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Fire Weather Threat Continues in California; Wintry Conditions in Northern Rockies, Great Lakes & Northeast

Gusty winds and low humidity will again result in elevated to critical fire weather conditions across portions of California through the weekend. Meanwhile, a cold front will bring rain and high elevation snowfall to the northern Rockies and Pacific Northwest. Areas of snow and seasonably chilly temperatures will also persist near the Great Lakes and parts of the Northeast. Read More >

Rain returns to the region Saturday and Sunday. The rain will spread into the region from the south Saturday afternoon and evening, and exit the region to the east on Sunday morning. Highest rain chances are Saturday night along and east of Interstate 35/35W. Rainfall totals are generally expected to be less than a half of an inch, but some heavier amounts are possible across our eastern and southernmost counties.
Today will be mostly sunny and seasonably cool with highs in the middle and upper 50s. The wind will be northwest 5 to 10 mph.
While plentiful cloud cover will exist on Saturday, the lower- levels of the atmosphere will remain quite dry north of I-20. The combination of the dry air and strong southerly winds will result in an elevated fire weather threat during the afternoon. Exercise great care if any outdoor activities could result in fire ignition!
Maybe you've heard a rumor about wintry weather before Christmas? It's true, some of the forecast data does suggest a weather pattern favorable for winter weather. However it's such a long way out, weather forecasters have to deal with uncertainty. One of the best ways to show uncertainty is with probabilities. Hear's a chart that shows the highest probability of a certain type of weather December 21st through December 25th. See why snow and ice may be possible, but the most likely forecast is cold and dry.
Forecast models are showing cold air arriving next week around December 22nd and 23rd (on average). What we do not know for sure yet is exactly when the cold air arrives, how cold temperatures will be, and if there will be any precipitation and what kind. We will be providing updates when/as we acquire better confidence in the late week forecast.
With very little rainfall the past several weeks, widespread moderate to severe drought has overspread much of the region. Burn bans are in effect for many counties across the region due to the resultant increased fire danger.
Another cold front will move into the region this evening and overnight. This front will result in a north wind shift, but gusty winds are not expected until Thursday. Low temperatures tonight and Thursday morning will be in the 30s for most locations.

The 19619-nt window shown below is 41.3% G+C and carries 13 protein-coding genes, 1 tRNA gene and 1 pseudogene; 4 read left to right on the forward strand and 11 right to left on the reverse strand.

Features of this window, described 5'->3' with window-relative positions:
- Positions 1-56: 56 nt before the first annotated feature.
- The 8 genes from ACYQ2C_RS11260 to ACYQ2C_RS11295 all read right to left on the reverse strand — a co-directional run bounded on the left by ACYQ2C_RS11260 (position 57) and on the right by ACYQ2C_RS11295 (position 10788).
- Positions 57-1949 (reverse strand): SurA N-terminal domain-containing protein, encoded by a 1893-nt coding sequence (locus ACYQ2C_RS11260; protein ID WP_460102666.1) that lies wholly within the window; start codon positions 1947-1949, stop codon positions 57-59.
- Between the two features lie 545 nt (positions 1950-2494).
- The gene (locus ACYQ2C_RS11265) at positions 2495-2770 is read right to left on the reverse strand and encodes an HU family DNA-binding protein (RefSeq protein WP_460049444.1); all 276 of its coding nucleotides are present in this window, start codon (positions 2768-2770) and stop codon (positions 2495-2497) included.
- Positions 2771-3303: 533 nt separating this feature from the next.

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North Texas Storm Data
prepared by the National Weather Service
in Fort Worth, TX

Preliminary Storm Data is posted between 60 and 90 days after the last day of the month.

This section of the Fort Worth National Weather Service Home Page contains unofficial information about storms that have occurred in North Texas. Material is organized by month, so readers should be  able to find the information wanted fairly quickly by simply knowing the approximate date of the event.

Storm Data is an official publication of the National Oceanic and Atmospheric Administration (NOAA), part of the Department of Commerce. NOAA prepares, funds, and distributes these official documents which are available by subscription. Subscription, pricing, and ordering information is available from: NOAA Logo
National Climatic Data Center
151 Patton Avenue
Asheville, NC 28801-5001
828-271-4800

The material presented here is collected and compiled by National Weather Service meteorologists at Fort Worth. This involves a variety of methods to collect information on storm events within the state of Texas. These sources include but are not limited to newspaper clippings, eyewitness reports, radar data, storm surveys, and storm spotter reports from amateur radio operators, law enforcement agencies, and emergency management organizations. Because of this involved process, preliminary Storm Data is posted between 60 and 90 days after the last day of the month.


When viewing this data, you will note various estimates of path length and width for tornadoes, as well as dollar estimates for damage to property and crops due to tornadoes, wind and/or hail. Please remember that it is very difficult for us to assign a dollar amount for damages, and many of these estimates are "educated guesses". At times, when it is not possible to assess an amount, a question mark (?), zero (0), or even a blank is put into this column. A zero (0) or blank does not necessarily mean no damage occurred, but rather an estimated dollar damage could not be determined, and the software used to develop these reports would not allow a question mark (?) as an entry.

 

Storm Data, in it's published form, includes a special section called 'Outstanding Storms of the Month' prepared by the Data Operations Branch of the National Climatic Data Center. This special feature includes photographs of storms and/or storm damage on especially noteworthy storms. Storm Data also includes periodic summaries, weather tables, and statistics prepared by the National Hurricane Center and the Storm Prediction Center.

Storm Data is intended to document storms and their impacts as completely as possible within the constraints of time and resources. However, due to the difficulties associated with the collection of this type of information, it is not all-inclusive. Information provided here should be considered preliminary until it is published in the official publication from the National Climatic Data Center.